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Rugby players of all positions require quicker reaction times, greater acceleration and a greater sustained top speed. Without the help of a sprint coach it is hard to decipher what specific coaching an individual player needs in order for them to improve their sprinting. 

Below are a few pointers that will improve overall speed without the help of a professional coach. 


There are four main points to follow when sprinting: 

  1. A Relaxed Action - Movement is flowing and easy; hands are relaxed, shoulders are low. Try not to tense up when exerting maximum effort.

  2. A Smooth Action - Concentration should be on a forward motion with a smooth, rhythmic leg action. A slight 5% forward lean helps create this smooth action.

  3. A Tall Action - Body posture should be erect with foot contact restricted to the toes and not the heel as this creates a 'sitting' body posture.

  4. A Drive Action - Concentrate on thrusting elbows back as opposed to forcing fists forward. Drive with opposite rear leg to high knee with extension of the driving leg as far as possible.



  • Seated Arm Action - While seated with back supported simulate sprinting arm action concentrating on thrusting the elbows back, keeping shoulders low, keeping hands loose and upper body relaxed. 5 X 30 second sets with 30 seconds rest between sets.

  • High Skipping Action - Over 30 meters skip high and far with concentration on arm action and knee height. Do not rush this exercise; the higher and farther the skips the better as well as less time spent on the ground. 5 x 30 Meter sets with 30 seconds rest between sets.

  • High Knee Power Sprints - Over 15 meters take small, powerful high knee steps concentrating on a slight lean forward, and leg extension and the top of the leg exercise. Walk 10 meters after each set and repeat 5 times. Once good technique is gained try this exercise holding a rugby ball in both hands to develop fluency with running with a ball in both hands.


The phase of acceleration is from the initial response to the top speed of sprinting. Improving this aspect of your sprinting is considered to be the most important aspect in rugby. Being able to accelerate into gaps or move into cover defence positions can create/prevent many scoring opportunities. To generate faster acceleration short, powerful sprint drill work best, sometimes with added weight. Concentration on leaning forward and driving low and hard during these short drills. A 45-60% degree angle is desired with eyes focusing forward ahead of you, not at the floor! 

  1. Press Sprints - Complete 2 full press-ups and then sprint 15 meters. This helps to simulate game play where speed off the floor is essential. Maintain the low drive for about 10 meters at which time you should then move into full sprint mode. Walk back to the start and repeat. Try to complete 3 sets with 5 sprints per set; 3 minutes rest per set.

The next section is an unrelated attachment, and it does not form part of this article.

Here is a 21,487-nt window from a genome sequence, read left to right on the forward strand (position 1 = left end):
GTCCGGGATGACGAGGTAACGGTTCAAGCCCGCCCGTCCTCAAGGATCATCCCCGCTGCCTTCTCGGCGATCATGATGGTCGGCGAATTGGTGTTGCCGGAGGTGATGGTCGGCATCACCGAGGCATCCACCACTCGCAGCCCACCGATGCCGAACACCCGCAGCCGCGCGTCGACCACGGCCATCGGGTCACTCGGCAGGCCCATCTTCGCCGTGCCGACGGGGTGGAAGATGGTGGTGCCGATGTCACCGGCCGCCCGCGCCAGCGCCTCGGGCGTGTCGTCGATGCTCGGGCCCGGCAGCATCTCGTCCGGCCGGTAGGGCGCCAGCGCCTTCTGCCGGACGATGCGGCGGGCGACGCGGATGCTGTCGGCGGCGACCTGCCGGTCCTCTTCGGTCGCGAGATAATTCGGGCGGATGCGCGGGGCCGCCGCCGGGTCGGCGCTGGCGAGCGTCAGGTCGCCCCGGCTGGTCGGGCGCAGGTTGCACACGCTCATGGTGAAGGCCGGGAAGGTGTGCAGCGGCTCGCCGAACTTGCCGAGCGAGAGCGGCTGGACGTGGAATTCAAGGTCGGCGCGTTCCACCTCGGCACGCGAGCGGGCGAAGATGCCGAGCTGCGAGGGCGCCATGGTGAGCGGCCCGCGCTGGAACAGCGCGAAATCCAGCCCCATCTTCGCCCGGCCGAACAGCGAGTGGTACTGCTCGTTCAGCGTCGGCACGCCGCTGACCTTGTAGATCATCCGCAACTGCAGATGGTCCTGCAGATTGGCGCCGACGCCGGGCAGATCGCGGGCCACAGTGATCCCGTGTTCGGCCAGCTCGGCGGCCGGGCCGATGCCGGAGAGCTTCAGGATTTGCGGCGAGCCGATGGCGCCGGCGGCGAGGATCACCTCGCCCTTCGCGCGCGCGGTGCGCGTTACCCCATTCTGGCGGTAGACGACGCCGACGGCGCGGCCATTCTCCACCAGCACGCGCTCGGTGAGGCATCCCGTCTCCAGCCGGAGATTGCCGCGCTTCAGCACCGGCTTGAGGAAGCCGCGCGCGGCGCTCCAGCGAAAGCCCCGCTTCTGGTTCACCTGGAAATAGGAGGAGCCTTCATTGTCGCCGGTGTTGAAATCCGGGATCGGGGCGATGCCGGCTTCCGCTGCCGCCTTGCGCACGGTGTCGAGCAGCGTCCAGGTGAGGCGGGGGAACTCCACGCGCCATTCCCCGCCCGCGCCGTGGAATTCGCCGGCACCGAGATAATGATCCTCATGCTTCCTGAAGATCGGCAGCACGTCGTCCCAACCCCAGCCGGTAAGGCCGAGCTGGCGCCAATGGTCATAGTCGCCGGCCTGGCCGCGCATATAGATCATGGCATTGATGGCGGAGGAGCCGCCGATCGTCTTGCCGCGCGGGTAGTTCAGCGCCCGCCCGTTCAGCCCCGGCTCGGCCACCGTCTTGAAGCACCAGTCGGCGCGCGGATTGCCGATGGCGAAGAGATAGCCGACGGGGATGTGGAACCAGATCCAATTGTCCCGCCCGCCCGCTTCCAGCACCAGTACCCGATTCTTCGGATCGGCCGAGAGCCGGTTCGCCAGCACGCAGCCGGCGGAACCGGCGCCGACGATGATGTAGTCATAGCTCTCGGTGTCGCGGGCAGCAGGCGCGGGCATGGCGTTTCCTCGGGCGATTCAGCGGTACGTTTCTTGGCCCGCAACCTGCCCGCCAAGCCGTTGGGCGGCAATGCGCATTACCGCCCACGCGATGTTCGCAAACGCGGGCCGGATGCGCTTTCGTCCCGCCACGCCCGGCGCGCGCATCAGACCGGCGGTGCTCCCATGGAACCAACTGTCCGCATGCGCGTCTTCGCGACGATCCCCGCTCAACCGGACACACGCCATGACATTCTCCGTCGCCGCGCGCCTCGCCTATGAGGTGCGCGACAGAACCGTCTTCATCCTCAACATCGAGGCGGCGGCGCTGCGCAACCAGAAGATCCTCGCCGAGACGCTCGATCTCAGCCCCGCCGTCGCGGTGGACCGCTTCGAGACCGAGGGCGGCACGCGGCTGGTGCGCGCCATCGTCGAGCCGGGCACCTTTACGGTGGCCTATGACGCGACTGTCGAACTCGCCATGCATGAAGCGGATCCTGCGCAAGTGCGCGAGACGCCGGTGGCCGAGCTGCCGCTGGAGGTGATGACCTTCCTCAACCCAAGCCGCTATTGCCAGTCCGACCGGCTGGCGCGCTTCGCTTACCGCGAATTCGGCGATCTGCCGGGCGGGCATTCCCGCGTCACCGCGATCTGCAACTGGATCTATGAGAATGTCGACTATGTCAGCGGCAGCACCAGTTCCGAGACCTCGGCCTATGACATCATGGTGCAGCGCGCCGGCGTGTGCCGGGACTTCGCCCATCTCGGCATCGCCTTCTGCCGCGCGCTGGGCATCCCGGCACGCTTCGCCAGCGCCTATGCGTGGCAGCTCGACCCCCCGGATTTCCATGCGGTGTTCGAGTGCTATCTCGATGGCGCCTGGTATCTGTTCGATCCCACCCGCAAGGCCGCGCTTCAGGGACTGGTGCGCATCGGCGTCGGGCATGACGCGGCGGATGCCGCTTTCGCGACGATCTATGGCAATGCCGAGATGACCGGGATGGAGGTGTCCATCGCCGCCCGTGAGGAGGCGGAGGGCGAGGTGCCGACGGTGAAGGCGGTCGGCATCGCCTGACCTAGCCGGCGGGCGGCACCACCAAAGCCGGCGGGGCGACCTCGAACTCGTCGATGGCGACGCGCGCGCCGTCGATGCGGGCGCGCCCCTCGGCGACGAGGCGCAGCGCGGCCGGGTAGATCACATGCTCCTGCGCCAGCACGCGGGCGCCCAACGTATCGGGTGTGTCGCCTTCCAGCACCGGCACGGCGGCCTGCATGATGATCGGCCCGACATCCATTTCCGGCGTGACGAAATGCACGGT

2. Flying Sprints - Walk/ jog 10 meters then sprint 20 meters. Walk back to the beginning and repeat. Complete 3 sets with 5 sprints per set; 3 minutes rest per set.

  3. Start Stop Sprints - Walk 5 meters then sprint 10 meters, gradually slow down to 20% and then accelerate back up to 100% for 10 meters. Walk back to the start and repeat. 5 sprint sets with 2 minutes rest per sprint.

  4. Side To Side Sprints - Side skip in between 5 meter cones and sprint away 15 meters. Walk back to the beginning. Complete 3 sets with 5 sprints per set; 3 minutes rest per set.


With regard to added weight/ resistance; sprint training equipment is expensive for just one individual but worth grouping up together and purchasing. Resistance bands, power sleds, parachutes are all excellent for enhanced acceleration but should only be used once all of the above drills are mastered. No weight above 10% body weight should be used as this will cause injury and not actually generate any enhanced acceleration. 


In order to improve on your top speed, longer sprints where over all focus on technique is concentrated on. 

  • 5 x 30 meter

  • 5 x 60 meter

  • 5 x 80 meter


Walking rests of 1 minute between sprints and 3-4 minutes between sets. 

To lengthen running stride try spring these distances downhill with a 1-2% decline. This stretches the hamstrings enough to create a longer running stride. 

To create changes of pace at top speeds practice these sprints while alternating 80%-100% of running speed over every 10 meters. 

To conclude, these sprints drills should be covered over a number of sprint training sessions. Concentrate on one aspect per session and give it 110% effort. Remember to rest properly after each session and always warm up, cool down and stretch. 

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